WESTERN POP AND ROCK MUSIC IN CHINA
Wham in China The Carpenters was one of the first groups to be officially sanctioned to play in China. Some say it was the "beginning of the opening of China." For a long time, muzak, Simon and Garfunkle and Richard Clayderman were among the most popular Western imports.
The first Western rock group to perform in China was Wham! (See Above). People who got up to dance during their April 1985 concert were taken away by the police. Yanni was granted permission to perform in the Forbidden City in Beijing but the Rolling Stones weren't. The Rolling Stones did their first gig in China in Shanghai in April 2006. Before the concert the group had to submit their set list to the Ministry of Culture and was told not to sing some of sexually-suggestive hits.. Five song were rejected: “Beast of Burden,” “Brown Sugar,” “Honky Tonk Woman,” “Let’s Spend the Night Together” and “Rough Justice.” "Godfather of Chinese rock" — Cui Jian — joined the Stones on stage and sang "Wild Horses" with Mick Jagger.
Jan and Dean are very popular in China and the Little Old Lady from Pasadena sells well as a pirated cassette. At a Jan and Dean concert in 1986 in Shanghai, the aging performers invited some students on stage to dance. The students had a good time at the show but afterwards they were taken away by police and beaten for "being disruptive."
The Sex Pistols' John Lydon played in China early 2013 with his band Public Image and Metallica appearing in Shanghai in August the same year. Celine Dion and Chinese female singer Song Zuying performed a duet of "Molihua" at the 2013 CCTV New Year's Gala. Kurt Cobain is regarded by some Chinese as something of a hero. On the streets of Shanghai it possible to buy CDs by Nirvana as well Pink Floyd, Sting, The Strokes and Bon Jovi for a little as 50 cents a piece.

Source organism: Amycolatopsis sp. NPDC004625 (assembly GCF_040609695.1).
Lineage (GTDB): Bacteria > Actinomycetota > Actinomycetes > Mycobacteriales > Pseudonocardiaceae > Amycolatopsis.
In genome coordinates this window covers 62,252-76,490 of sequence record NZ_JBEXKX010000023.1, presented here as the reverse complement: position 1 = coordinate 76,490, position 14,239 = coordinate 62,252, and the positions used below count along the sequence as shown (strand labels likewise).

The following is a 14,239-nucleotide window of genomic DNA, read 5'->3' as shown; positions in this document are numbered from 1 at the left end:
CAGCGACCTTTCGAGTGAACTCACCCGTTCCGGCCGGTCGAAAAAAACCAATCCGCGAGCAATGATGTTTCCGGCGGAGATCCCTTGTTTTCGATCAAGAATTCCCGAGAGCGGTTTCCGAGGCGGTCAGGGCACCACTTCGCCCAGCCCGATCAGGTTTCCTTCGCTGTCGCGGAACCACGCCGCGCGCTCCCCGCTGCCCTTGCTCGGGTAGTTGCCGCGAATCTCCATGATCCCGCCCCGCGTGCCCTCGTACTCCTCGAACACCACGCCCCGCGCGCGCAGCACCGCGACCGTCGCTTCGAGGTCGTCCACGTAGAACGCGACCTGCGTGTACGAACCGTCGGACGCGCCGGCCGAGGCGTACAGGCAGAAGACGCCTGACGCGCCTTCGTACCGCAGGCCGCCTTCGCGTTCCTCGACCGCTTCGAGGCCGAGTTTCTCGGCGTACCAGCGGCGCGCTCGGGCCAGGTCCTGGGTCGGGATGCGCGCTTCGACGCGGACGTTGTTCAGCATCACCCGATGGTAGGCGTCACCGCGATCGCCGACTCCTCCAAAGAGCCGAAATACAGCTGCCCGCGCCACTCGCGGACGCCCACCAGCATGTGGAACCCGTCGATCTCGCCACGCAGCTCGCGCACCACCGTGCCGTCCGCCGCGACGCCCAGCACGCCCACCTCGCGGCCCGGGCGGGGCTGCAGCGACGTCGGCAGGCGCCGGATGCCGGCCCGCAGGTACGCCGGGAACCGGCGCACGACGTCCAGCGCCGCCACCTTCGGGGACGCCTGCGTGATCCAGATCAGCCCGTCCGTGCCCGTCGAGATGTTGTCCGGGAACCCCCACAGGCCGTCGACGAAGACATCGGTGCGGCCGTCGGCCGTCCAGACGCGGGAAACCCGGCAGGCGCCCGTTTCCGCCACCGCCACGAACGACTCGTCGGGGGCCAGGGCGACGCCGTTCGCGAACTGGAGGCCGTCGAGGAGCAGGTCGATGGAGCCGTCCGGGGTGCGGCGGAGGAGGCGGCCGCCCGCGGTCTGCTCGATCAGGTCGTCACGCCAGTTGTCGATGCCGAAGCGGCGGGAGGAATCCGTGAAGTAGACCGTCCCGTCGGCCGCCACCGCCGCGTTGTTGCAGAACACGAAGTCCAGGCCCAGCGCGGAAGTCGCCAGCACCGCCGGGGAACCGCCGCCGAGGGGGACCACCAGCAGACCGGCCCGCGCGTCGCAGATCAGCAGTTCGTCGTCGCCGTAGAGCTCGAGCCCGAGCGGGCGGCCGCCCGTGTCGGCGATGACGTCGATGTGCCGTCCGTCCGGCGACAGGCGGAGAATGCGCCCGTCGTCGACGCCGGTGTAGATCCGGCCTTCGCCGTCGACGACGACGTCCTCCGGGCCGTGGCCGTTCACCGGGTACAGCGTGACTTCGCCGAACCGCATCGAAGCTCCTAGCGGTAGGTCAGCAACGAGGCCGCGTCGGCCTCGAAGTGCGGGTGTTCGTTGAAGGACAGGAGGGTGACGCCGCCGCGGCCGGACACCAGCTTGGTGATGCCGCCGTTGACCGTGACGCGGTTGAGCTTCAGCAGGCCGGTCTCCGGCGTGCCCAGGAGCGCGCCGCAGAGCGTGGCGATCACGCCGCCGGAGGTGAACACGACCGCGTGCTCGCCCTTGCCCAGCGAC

Websites and Sources: 2009 Wall Street Journal article about Beijing Underground scene online.wsj.com ; ; 2009 New York Times article on Hip Hop nytimes.com Foreign Policy article on Underground bands foreignpolicy.com Chinese Pop Music Inter Asia Pop interasiapop.org; Sinomania, with old postings but still online sinomania.com ; Wikipedia article on C-Pop Wikipedia ; Wikipedia article on Cantopop Wikipedia ; Wikipedia article on Mandopop Wikipedia ; Chinese, Japanese, and Korean CDs and DVDs at Yes Asia yesasia.com and Zoom Movie zoommovie.com
Wham! in China
Wham! and George Michael were among the biggest the pop idols in the 1980s. Cate Cadell of Reuters wrote: “It was strangely muted when Wham! took the stage at the Workers Gymnasium in Beijing in April 1985, recalled one of those who attended that now legendary first Western pop act in Communist China. Around 15,000 concert-goers watched Michael and bandmate Andrew Ridgeley sing hits such as "Careless Whisper" and "Wake Me Up Before You Go Go" - as police grimly stared at them. "I'd never seen so many police in my life," Mao Danqing, a now well-known Chinese writer who attended the concert, told Reuters on Monday. The security presence was so intimidating people were too timid to make any noise during the songs, Mao said. "When you see that many police you feel terrified. Everyone sat in separate sections and each section had police lined up in front, facing the crowd," Mao said. [Source: Cate Cadell, Reuters December 26, 2016]
“China maintained strict controls on Western music and film in the 1980s, just a few years after adopting historic economic reforms in 1978 following the chaos of the Cultural Revolution. The music of Wham! and their contemporaries remained banned and authorities tightly controlled reports of the concert. The group's manager at the time, Simon Napier-Bell, said it took 18 months to negotiate the two performances on Wham!'s two-week tour — the other concert was in Guangzhou. Napier-Bell said in a book published on the 20th anniversary of the tour, "I'm Coming to Take You to Lunch", that he undermined Queen's candidacy for the tour by presenting Michael as a more "wholesome" alternative to Queen's frontman, Freddie Mercury. The book's title was a reference to Napier-Bell's relentless wooing of Chinese authorities with lunch meetings.